If someone makes a character gay or bisexual or unusually kinky, that doesn’t ruin anyone’s image of your otherwise straight or prude character; remember, the name on the cover of the book is different than yours, so you don’t have to explain for them. Once again, see the ‘alternate dimensions’ paragraph.
There’s only one more concern that I have heard, and I am a little loath to address it; but it’s a concern, so here it goes:
What if they sell more books than me? Even if they don’t sell more, what if they sell a significant amount? Don’t I deserve a piece of that, since it’s my idea?
The arrogance of any author claiming full credit for their ideas blows my mind a little. I’m super grateful that the muse has no financial stake or interest in my stories, because she could lay claim to a pretty big chunk if she wanted to. The least I can do is acknowledge her part in my writing, and trust her to keep being okay with only my name being on the covers of our books. I won’t ever claim that my books are not a cooperative effort, or that I could write them without her; why shouldn’t I trust her to take the characters I love so much to other places they want to go? I can’t take them there, or I won’t take the time to; why shouldn’t someone else?
If someone sells more books than you by writing stories based in a world you created, you should do what you ought to do any time an author sells books. Be happy for them. Green doesn’t look good on authors; it’s a color reserved for small-minded people, and authors hurt themselves and their books by being small-minded. The fact that anyone ever sold a bunch of books is reason for us to celebrate, and be happy for them. The author who makes it a practice to resent other authors when they do well runs the risk of programming themselves for failure. When we expect success to breed resentment, by practicing that formula, we may just avoid our own success. Who wants to be resented? Not me, says the author who rejoices in the success of others; we expect others to rejoice in our success when it comes as well.
Some people won’t rejoice, of course; but those are the people stuck in the mindset that prevents their success or welcomes others to resent it if it comes. They aren’t really worth worrying about, either way.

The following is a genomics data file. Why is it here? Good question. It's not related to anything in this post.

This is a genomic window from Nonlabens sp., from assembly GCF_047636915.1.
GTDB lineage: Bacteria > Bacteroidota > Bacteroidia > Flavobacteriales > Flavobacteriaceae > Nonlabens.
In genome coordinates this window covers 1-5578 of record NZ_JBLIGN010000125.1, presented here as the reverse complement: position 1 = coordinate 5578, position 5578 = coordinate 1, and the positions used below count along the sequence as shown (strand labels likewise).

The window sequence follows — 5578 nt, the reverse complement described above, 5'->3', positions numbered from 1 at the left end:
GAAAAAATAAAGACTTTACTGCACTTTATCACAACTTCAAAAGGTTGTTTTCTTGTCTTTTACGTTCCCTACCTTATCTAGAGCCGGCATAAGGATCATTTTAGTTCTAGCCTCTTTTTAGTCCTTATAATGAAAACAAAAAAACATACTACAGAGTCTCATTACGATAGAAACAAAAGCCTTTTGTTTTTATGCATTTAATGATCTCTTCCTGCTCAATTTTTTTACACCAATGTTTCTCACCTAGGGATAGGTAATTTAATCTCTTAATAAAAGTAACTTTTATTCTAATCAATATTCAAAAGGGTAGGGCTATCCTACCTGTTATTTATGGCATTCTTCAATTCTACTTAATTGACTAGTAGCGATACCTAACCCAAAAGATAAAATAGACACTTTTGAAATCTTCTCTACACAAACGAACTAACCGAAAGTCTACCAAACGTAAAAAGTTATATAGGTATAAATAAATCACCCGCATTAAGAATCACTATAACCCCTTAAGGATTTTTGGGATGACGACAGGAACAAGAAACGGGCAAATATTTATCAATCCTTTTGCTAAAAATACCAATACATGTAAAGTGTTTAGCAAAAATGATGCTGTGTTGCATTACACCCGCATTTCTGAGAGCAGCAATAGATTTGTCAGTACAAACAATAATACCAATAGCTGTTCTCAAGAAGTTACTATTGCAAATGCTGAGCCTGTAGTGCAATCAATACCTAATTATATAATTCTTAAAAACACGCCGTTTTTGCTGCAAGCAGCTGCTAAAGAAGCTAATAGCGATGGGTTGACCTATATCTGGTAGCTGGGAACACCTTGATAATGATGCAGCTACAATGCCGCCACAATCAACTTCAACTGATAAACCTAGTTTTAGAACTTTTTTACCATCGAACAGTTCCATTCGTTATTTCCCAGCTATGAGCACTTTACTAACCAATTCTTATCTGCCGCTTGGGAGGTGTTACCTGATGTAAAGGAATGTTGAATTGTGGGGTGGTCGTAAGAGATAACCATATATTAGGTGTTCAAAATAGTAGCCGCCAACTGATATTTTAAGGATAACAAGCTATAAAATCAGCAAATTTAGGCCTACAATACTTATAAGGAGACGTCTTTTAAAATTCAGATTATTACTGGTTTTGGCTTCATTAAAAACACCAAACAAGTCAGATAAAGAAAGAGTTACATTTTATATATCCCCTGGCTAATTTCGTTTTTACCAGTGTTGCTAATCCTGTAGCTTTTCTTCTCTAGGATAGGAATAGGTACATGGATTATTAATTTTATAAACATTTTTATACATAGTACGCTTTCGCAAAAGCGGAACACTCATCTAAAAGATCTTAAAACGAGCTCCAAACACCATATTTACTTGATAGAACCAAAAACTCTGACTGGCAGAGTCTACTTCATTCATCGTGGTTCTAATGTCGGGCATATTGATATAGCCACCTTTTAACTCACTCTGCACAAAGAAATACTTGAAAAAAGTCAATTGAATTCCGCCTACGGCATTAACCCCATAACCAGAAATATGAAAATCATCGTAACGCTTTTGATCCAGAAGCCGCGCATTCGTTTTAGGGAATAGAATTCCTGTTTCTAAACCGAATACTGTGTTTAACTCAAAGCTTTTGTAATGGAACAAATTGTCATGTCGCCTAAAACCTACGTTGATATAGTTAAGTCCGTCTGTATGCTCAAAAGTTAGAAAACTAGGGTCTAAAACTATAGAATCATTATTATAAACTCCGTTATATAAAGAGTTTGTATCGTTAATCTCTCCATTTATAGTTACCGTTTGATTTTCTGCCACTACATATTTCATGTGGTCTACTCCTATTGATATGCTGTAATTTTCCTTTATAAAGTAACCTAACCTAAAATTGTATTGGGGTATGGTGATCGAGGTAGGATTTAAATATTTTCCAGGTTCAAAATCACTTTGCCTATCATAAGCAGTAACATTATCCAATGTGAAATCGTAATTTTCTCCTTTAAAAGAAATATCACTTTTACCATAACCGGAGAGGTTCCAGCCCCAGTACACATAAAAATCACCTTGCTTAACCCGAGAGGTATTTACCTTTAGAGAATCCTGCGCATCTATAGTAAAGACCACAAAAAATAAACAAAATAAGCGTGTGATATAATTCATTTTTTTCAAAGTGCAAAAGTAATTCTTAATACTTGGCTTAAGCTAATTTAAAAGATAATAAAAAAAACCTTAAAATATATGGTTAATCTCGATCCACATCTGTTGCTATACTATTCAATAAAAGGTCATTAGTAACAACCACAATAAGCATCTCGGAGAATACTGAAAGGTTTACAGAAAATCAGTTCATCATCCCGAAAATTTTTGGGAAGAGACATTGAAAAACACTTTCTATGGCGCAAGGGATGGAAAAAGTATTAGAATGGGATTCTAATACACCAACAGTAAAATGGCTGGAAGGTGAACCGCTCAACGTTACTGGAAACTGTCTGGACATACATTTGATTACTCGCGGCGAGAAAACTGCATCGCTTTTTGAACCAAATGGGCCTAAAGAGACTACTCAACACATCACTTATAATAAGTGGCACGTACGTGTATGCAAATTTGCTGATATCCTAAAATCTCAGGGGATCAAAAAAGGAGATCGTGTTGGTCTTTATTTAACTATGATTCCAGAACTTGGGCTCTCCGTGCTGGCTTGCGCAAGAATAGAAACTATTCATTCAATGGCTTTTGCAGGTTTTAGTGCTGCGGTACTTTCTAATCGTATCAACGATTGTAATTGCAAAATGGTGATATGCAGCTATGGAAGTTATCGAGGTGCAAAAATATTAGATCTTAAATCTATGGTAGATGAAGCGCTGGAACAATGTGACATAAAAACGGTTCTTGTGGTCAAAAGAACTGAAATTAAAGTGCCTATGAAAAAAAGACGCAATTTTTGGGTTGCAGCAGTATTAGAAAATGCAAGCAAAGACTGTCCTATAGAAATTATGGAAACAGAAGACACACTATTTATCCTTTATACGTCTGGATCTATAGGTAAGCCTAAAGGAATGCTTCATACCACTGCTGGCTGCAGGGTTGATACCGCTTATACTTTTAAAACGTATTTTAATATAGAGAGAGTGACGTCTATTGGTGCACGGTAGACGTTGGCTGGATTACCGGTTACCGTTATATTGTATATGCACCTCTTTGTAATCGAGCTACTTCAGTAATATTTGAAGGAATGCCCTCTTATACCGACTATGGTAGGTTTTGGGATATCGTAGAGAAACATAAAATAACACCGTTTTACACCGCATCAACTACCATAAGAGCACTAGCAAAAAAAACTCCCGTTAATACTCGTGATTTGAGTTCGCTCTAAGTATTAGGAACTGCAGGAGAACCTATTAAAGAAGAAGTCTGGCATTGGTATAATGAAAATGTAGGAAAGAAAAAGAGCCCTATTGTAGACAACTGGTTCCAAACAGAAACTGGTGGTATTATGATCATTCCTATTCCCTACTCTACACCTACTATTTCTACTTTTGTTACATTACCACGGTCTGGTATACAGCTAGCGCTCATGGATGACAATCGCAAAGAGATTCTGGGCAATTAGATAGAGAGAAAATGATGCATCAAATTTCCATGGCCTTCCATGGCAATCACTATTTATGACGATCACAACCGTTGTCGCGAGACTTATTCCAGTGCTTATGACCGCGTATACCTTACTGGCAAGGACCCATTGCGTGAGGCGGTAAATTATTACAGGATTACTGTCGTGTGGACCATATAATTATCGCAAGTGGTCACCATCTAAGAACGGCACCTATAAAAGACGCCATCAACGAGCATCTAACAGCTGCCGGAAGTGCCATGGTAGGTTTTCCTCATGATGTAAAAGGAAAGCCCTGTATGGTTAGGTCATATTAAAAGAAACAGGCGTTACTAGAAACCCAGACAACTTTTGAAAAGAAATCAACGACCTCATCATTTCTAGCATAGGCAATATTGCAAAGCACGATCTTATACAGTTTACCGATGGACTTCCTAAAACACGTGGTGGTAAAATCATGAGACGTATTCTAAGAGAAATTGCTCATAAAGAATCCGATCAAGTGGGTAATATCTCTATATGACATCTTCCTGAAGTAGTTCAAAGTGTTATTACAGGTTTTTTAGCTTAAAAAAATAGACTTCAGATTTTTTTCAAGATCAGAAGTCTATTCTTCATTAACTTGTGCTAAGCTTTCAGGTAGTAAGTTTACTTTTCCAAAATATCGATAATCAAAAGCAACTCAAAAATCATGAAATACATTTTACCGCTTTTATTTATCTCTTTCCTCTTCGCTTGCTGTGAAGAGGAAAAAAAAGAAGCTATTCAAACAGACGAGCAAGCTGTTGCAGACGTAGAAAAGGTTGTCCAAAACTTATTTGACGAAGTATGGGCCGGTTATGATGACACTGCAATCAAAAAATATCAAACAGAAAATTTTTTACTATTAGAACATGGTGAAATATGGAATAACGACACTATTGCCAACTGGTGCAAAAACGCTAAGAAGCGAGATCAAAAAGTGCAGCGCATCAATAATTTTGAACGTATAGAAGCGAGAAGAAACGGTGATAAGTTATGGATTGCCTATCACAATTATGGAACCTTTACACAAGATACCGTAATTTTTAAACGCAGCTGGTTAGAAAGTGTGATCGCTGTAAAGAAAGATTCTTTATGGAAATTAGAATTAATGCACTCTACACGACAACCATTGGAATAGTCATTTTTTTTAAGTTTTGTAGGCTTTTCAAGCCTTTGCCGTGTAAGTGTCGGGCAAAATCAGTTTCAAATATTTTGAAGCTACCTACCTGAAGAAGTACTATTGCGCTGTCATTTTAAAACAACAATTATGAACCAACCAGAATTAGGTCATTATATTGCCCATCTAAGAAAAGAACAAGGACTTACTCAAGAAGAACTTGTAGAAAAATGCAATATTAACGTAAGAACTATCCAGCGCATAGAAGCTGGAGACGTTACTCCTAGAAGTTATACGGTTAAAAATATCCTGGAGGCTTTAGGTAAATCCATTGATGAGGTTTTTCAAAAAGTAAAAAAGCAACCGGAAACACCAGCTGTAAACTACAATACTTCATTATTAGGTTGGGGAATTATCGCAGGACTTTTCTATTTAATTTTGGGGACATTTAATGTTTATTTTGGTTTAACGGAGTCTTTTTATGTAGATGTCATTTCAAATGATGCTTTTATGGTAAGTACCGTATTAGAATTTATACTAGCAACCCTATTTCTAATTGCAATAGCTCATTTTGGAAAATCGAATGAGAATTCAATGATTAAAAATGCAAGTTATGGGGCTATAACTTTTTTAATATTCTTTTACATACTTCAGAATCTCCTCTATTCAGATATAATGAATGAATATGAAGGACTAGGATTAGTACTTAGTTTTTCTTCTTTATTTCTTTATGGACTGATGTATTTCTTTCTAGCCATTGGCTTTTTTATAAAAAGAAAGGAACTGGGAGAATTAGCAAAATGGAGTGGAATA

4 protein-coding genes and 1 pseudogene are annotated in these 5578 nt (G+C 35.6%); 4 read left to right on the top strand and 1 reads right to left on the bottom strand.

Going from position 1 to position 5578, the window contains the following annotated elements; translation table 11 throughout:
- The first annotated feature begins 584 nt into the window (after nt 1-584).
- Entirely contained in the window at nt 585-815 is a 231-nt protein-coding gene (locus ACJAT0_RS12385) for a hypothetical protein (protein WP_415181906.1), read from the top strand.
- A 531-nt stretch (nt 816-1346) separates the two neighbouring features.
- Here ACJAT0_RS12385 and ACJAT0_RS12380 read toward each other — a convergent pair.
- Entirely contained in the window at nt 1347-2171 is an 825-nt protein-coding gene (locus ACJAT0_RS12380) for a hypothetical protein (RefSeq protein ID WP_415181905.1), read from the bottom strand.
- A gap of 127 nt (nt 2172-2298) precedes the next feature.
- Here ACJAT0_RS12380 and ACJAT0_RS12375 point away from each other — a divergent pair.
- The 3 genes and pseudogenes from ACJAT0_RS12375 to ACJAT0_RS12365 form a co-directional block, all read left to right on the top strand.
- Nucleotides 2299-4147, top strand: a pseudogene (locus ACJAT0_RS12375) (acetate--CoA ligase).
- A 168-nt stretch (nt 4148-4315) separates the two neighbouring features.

That fan fiction book based in your world might lead to one person reading your books, to find out the origins of the story. That’s one more reader than you had without that other book, and it might be more than that. The more popular that other book is, the more likely you are to have those crossovers. Those are readers you didn’t have to do anything to get, except write those origin books. How can that ever be a bad thing, even if it’s just one more reader than you had before? How is it bad that someone else sold a thousand books when you sold just one? Would you have gotten that one sale if it weren’t for them selling a thousand? If anything, them selling a lot of books should be seen as a reason to rejoice even more than when other authors do it; your world just got bigger!
The last thing I’ll say about this is that there is a way for fan fiction authors to work with the origin author. Actually, there are a bunch of ways, and I’m always impressed with the author who invites cooperation. I won’t hold any contests just yet, or attempt to entice fan fiction authors to write in one of my worlds with cash prizes or anthology ideas. I will say that if someone wrote fan fiction in one of my worlds, I would definitely consider publishing it. Sudden Insight Publishing would treat it like any other book, as far as rights and profits, and let the author have the bulk of both; but it would have that extra validation of being published by the same company as the origin books. Cool, right?
Of course, I would be picky about what we publish; and Dawn would likely be even more picky. Those erotica authors would do best to eschew what might be their natural instinct, and submit to me rather than her; Dawn has no interest in romance or erotica novels, and has not read in either genre nearly as much as I have. But no one is writing fan fiction about my stuff anyways, so it remains a moot point at this point. I’ll keep chasing great ideas and greater success, and I’ll keep wishing all the best for everyone else out there making their dream of being just the kind of author they want to be a reality. Even if they want to paint themselves green, or indulge in recreational outrage, or disagree with me about fan fiction…the only way I get to be any way I want to be is if they get to be any way they want to be, so I wish them the best in being it.
Is any of that wrong? Let me know, if you think so.
Thanks for reading!